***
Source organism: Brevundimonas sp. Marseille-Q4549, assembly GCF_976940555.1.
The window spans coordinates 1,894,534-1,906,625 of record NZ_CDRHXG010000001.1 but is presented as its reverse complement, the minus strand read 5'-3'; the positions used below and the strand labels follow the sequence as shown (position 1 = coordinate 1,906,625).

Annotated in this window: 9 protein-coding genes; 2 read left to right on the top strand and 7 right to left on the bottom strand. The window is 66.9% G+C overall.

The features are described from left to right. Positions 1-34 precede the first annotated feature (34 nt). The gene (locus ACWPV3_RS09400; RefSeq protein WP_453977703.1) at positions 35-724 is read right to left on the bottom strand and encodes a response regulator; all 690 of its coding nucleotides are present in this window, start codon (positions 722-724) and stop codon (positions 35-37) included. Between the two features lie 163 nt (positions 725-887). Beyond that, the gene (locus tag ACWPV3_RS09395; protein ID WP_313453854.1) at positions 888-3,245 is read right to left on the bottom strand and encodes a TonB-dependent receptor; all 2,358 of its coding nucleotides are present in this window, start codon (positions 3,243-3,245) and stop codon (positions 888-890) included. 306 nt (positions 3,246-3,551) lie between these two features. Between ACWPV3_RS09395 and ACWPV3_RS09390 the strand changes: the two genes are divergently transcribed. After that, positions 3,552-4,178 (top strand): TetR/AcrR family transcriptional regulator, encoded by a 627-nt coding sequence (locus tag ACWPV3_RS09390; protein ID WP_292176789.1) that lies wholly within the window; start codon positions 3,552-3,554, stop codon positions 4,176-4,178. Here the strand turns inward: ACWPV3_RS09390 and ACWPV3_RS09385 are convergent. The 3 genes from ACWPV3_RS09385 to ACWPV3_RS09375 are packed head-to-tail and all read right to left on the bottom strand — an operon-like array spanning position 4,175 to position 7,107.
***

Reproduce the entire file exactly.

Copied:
Source organism: Brevundimonas sp. Marseille-Q4549, assembly GCF_976940555.1.
The window spans coordinates 1,894,534-1,906,625 of record NZ_CDRHXG010000001.1 but is presented as its reverse complement, the minus strand read 5'-3'; the positions used below and the strand labels follow the sequence as shown (position 1 = coordinate 1,906,625).

Annotated in this window: 9 protein-coding genes; 2 read left to right on the top strand and 7 right to left on the bottom strand. The window is 66.9% G+C overall.

The features are described from left to right. Positions 1-34 precede the first annotated feature (34 nt). The gene (locus ACWPV3_RS09400; RefSeq protein WP_453977703.1) at positions 35-724 is read right to left on the bottom strand and encodes a response regulator; all 690 of its coding nucleotides are present in this window, start codon (positions 722-724) and stop codon (positions 35-37) included. Between the two features lie 163 nt (positions 725-887). Beyond that, the gene (locus tag ACWPV3_RS09395; protein ID WP_313453854.1) at positions 888-3,245 is read right to left on the bottom strand and encodes a TonB-dependent receptor; all 2,358 of its coding nucleotides are present in this window, start codon (positions 3,243-3,245) and stop codon (positions 888-890) included. 306 nt (positions 3,246-3,551) lie between these two features. Between ACWPV3_RS09395 and ACWPV3_RS09390 the strand changes: the two genes are divergently transcribed. After that, positions 3,552-4,178 (top strand): TetR/AcrR family transcriptional regulator, encoded by a 627-nt coding sequence (locus tag ACWPV3_RS09390; protein ID WP_292176789.1) that lies wholly within the window; start codon positions 3,552-3,554, stop codon positions 4,176-4,178. Here the strand turns inward: ACWPV3_RS09390 and ACWPV3_RS09385 are convergent. The 3 genes from ACWPV3_RS09385 to ACWPV3_RS09375 are packed head-to-tail and all read right to left on the bottom strand — an operon-like array spanning position 4,175 to position 7,107.